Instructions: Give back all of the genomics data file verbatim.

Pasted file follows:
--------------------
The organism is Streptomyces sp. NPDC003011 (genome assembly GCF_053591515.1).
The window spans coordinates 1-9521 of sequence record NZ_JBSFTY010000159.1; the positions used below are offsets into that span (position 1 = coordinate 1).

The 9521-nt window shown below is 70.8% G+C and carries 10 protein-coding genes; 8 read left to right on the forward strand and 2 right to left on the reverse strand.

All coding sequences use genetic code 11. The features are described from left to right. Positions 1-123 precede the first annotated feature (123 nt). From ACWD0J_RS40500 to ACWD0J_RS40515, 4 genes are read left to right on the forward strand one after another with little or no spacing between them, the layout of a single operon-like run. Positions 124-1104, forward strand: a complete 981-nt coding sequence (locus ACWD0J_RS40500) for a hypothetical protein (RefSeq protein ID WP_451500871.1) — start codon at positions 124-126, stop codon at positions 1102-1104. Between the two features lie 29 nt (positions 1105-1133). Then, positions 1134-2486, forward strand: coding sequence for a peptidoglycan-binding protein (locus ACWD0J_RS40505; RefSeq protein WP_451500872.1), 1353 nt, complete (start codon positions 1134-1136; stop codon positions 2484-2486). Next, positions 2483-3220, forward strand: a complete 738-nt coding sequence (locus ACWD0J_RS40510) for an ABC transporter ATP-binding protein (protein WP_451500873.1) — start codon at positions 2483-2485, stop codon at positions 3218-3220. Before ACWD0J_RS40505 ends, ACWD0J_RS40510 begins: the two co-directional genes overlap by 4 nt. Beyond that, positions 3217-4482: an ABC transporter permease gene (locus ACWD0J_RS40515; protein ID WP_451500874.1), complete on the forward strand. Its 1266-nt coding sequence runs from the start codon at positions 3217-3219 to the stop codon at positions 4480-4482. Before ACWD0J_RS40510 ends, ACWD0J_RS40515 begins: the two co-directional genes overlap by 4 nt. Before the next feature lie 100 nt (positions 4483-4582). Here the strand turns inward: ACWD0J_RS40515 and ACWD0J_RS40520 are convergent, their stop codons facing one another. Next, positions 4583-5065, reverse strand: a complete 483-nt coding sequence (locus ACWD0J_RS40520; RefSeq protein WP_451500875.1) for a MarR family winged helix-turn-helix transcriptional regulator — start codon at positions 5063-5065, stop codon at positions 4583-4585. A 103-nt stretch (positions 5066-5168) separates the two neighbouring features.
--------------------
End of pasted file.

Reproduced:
The organism is Streptomyces sp. NPDC003011 (genome assembly GCF_053591515.1).
The window spans coordinates 1-9521 of sequence record NZ_JBSFTY010000159.1; the positions used below are offsets into that span (position 1 = coordinate 1).

The 9521-nt window shown below is 70.8% G+C and carries 10 protein-coding genes; 8 read left to right on the forward strand and 2 right to left on the reverse strand.

All coding sequences use genetic code 11. The features are described from left to right. Positions 1-123 precede the first annotated feature (123 nt). From ACWD0J_RS40500 to ACWD0J_RS40515, 4 genes are read left to right on the forward strand one after another with little or no spacing between them, the layout of a single operon-like run. Positions 124-1104, forward strand: a complete 981-nt coding sequence (locus ACWD0J_RS40500) for a hypothetical protein (RefSeq protein ID WP_451500871.1) — start codon at positions 124-126, stop codon at positions 1102-1104. Between the two features lie 29 nt (positions 1105-1133). Then, positions 1134-2486, forward strand: coding sequence for a peptidoglycan-binding protein (locus ACWD0J_RS40505; RefSeq protein WP_451500872.1), 1353 nt, complete (start codon positions 1134-1136; stop codon positions 2484-2486). Next, positions 2483-3220, forward strand: a complete 738-nt coding sequence (locus ACWD0J_RS40510) for an ABC transporter ATP-binding protein (protein WP_451500873.1) — start codon at positions 2483-2485, stop codon at positions 3218-3220. Before ACWD0J_RS40505 ends, ACWD0J_RS40510 begins: the two co-directional genes overlap by 4 nt. Beyond that, positions 3217-4482: an ABC transporter permease gene (locus ACWD0J_RS40515; protein ID WP_451500874.1), complete on the forward strand. Its 1266-nt coding sequence runs from the start codon at positions 3217-3219 to the stop codon at positions 4480-4482. Before ACWD0J_RS40510 ends, ACWD0J_RS40515 begins: the two co-directional genes overlap by 4 nt. Before the next feature lie 100 nt (positions 4483-4582). Here the strand turns inward: ACWD0J_RS40515 and ACWD0J_RS40520 are convergent, their stop codons facing one another. Next, positions 4583-5065, reverse strand: a complete 483-nt coding sequence (locus ACWD0J_RS40520; RefSeq protein WP_451500875.1) for a MarR family winged helix-turn-helix transcriptional regulator — start codon at positions 5063-5065, stop codon at positions 4583-4585. A 103-nt stretch (positions 5066-5168) separates the two neighbouring features.